web1_RickHouser.jpgBy Rick Houser

In the spring of the year when the temperatures rise to more comfortable levels and the trees come back to life with their green leaves, farmers see the other signs of spring also. That’s when the farmers hit the fields to prepare them into seed beds for the year’s new crops, with their tractors, trucks, and equipment visible to all who pass by.

To those passers by it all looks easy. These days it is a lot different than in the past when I farmed but no matter, it is all aimed at the same result. Aiming for a bumper crop! The equipment is bigger and the procedures have been consolidated even to the point of no till planting a crop. When I see a field being worked, I watch in amazement at how much the process has changed and only can wish it had existed back in the 50’s, and 60’s and even the 70’s.

When I farmed all the fields were mold board plowed and when it was time to plant the corn or beans, the ground was leveled with a device a farmer made called a “drag”. The drag was made with heavy 4 X 4’s and connected by 2 x 6’s and fence posts and concrete blocks were added on top for additional weight. The drag was hitched to the tractor by cables and the driver pulled all this weight over uneven plowed ground and leveled the field so that a disc could then be used to create a seed bed for the crop. Dragging a field could be dangerous as the surface to travel could sometimes be very uncertain. To drag a field was equal to riding a bronco bull and there was always the added feature of dust and lots of it.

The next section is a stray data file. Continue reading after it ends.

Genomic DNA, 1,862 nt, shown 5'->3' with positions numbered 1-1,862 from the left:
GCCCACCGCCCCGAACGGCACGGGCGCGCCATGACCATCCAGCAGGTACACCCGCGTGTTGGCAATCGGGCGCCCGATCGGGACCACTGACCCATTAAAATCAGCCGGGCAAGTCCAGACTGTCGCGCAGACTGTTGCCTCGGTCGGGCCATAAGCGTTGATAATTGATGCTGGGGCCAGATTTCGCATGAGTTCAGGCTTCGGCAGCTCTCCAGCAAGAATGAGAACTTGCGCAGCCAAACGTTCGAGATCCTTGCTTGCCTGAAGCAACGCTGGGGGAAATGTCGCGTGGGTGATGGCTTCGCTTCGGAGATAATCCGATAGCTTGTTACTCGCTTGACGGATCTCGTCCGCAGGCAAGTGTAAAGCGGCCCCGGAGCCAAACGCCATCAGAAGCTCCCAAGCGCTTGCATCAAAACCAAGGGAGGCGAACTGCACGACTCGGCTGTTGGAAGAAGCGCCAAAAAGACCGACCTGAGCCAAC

As for the dust part, the same could be said when discing the field, which took two times over the field at the least. If the drag didn’t dislocate your back, the disc might do it. No matter how smooth or rough, the one thing that was constant was that there would be dust. Looking from the road, farming on tractors looked easy to be doing, but nothing could be further from the truth. I have worked the ground and have it be so dusty that I didn’t even get a sun tan. (That was the one perk I wanted to get.) You could taste the dirt as it stuck to your teeth. Your eyes naturally itched and your face and arms became a clay brown by the end of the day. When I stopped for a drink of water from the water jug, I did much more rinsing and spitting than swallowing. (Sometimes I thought I was spitting out mud.)

Very rarely did a farmer return home in the evening as clean as he was when he left in the morning. The thing is that we never really complained about it. It was just a part of farming and we accepted that. So when we worked with mother earth we never gave it a thought that mother earth would always come out on top and leave her marks on us to boot. I do know that when the planting season began and the weather cooperated, our days were long and the work was anything but easy. By the way, the tractors had no shock absorbers and the seats on our Ford tractors weren’t padded either, so it didn’t take too long before operating the tractor was mostly done in a standing position.